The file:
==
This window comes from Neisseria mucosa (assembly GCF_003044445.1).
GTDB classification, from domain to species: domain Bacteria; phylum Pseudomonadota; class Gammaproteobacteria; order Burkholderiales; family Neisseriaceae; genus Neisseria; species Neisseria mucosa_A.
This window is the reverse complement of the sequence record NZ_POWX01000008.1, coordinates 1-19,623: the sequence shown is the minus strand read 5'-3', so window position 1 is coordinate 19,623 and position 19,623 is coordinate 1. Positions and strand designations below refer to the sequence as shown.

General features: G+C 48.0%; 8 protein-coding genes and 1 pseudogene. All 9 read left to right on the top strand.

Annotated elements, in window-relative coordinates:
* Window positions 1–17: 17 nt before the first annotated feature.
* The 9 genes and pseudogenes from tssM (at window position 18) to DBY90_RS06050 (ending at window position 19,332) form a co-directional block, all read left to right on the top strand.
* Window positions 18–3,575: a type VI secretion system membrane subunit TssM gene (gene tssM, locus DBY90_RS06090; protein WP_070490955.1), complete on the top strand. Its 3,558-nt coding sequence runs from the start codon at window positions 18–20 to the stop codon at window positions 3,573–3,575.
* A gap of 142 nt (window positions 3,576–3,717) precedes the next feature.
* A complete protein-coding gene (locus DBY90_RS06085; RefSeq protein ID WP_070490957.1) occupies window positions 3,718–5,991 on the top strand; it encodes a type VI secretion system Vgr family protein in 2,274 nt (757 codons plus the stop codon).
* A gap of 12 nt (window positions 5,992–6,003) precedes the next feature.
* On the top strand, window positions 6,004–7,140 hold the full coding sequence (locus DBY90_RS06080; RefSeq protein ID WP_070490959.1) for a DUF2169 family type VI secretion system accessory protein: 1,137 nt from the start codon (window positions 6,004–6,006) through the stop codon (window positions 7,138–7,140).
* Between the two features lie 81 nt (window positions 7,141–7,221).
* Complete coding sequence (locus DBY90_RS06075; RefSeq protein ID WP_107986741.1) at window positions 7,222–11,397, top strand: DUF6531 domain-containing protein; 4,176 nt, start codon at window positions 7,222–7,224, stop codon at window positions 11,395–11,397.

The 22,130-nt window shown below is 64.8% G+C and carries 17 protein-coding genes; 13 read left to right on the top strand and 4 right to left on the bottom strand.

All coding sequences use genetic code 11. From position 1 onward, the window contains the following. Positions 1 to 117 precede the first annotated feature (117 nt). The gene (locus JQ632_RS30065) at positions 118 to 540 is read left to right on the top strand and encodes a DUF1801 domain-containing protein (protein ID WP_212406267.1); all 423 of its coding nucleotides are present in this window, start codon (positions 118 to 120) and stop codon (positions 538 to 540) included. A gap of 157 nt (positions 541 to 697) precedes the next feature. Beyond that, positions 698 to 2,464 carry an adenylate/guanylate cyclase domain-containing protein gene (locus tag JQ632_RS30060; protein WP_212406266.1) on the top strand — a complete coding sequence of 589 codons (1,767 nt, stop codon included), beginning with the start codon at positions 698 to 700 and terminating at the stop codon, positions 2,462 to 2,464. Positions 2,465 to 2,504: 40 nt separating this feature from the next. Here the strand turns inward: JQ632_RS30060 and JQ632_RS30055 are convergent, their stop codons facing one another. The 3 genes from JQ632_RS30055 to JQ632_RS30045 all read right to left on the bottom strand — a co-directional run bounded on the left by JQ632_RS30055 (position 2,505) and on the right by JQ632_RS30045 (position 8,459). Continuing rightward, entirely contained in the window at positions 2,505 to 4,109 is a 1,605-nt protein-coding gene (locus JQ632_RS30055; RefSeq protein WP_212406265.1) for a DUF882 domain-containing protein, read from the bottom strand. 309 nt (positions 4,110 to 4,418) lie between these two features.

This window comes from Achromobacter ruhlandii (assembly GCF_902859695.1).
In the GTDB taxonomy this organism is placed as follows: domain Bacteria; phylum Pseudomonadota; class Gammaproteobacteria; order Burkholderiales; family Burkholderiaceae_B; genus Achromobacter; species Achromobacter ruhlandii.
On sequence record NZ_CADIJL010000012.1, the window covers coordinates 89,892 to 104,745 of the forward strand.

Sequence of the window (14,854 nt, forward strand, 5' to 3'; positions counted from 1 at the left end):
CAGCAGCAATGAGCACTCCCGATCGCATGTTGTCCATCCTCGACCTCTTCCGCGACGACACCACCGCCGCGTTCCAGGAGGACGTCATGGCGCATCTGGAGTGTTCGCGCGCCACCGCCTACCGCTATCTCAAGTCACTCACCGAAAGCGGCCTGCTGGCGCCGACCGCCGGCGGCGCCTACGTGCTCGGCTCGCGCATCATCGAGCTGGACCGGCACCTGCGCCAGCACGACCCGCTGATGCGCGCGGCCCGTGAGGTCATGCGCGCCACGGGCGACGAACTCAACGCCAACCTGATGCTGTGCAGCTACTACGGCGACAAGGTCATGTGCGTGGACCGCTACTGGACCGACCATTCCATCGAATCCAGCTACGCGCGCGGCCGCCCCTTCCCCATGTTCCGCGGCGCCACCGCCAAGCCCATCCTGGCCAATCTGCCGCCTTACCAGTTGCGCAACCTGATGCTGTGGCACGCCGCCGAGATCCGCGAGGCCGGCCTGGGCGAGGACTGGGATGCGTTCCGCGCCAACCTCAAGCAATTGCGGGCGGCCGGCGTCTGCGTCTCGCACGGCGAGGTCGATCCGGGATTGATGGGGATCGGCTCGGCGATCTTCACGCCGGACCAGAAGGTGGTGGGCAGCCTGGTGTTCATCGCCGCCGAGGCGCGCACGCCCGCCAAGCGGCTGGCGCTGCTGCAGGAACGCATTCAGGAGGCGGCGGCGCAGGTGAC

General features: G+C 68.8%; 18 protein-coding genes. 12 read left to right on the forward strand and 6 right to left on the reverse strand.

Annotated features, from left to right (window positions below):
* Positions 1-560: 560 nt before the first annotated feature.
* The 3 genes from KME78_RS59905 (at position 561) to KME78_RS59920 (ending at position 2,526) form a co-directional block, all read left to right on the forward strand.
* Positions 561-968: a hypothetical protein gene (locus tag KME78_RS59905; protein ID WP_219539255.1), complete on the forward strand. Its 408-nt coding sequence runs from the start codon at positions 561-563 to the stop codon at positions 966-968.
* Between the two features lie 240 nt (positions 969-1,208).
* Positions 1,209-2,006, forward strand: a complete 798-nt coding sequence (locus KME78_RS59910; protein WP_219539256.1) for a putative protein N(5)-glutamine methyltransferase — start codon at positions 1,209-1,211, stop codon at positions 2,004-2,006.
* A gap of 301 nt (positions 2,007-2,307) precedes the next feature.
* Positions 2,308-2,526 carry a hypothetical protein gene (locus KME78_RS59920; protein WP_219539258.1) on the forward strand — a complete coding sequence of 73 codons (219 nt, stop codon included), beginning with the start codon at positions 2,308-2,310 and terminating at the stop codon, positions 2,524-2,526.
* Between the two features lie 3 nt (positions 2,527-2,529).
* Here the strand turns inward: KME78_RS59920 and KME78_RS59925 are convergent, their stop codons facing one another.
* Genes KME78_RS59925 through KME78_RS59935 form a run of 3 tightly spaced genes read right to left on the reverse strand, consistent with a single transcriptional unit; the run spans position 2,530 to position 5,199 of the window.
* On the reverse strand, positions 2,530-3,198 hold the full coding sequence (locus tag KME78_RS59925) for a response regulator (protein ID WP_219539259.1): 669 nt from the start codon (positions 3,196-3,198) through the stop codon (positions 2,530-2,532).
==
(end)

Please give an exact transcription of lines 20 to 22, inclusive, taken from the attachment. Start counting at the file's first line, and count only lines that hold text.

Sequence of the window (14,854 nt, forward strand, 5' to 3'; positions counted from 1 at the left end):
CAGCAGCAATGAGCACTCCCGATCGCATGTTGTCCATCCTCGACCTCTTCCGCGACGACACCACCGCCGCGTTCCAGGAGGACGTCATGGCGCATCTGGAGTGTTCGCGCGCCACCGCCTACCGCTATCTCAAGTCACTCACCGAAAGCGGCCTGCTGGCGCCGACCGCCGGCGGCGCCTACGTGCTCGGCTCGCGCATCATCGAGCTGGACCGGCACCTGCGCCAGCACGACCCGCTGATGCGCGCGGCCCGTGAGGTCATGCGCGCCACGGGCGACGAACTCAACGCCAACCTGATGCTGTGCAGCTACTACGGCGACAAGGTCATGTGCGTGGACCGCTACTGGACCGACCATTCCATCGAATCCAGCTACGCGCGCGGCCGCCCCTTCCCCATGTTCCGCGGCGCCACCGCCAAGCCCATCCTGGCCAATCTGCCGCCTTACCAGTTGCGCAACCTGATGCTGTGGCACGCCGCCGAGATCCGCGAGGCCGGCCTGGGCGAGGACTGGGATGCGTTCCGCGCCAACCTCAAGCAATTGCGGGCGGCCGGCGTCTGCGTCTCGCACGGCGAGGTCGATCCGGGATTGATGGGGATCGGCTCGGCGATCTTCACGCCGGACCAGAAGGTGGTGGGCAGCCTGGTGTTCATCGCCGCCGAGGCGCGCACGCCCGCCAAGCGGCTGGCGCTGCTGCAGGAACGCATTCAGGAGGCGGCGGCGCAGGTGAC

General features: G+C 68.8%; 18 protein-coding genes. 12 read left to right on the forward strand and 6 right to left on the reverse strand.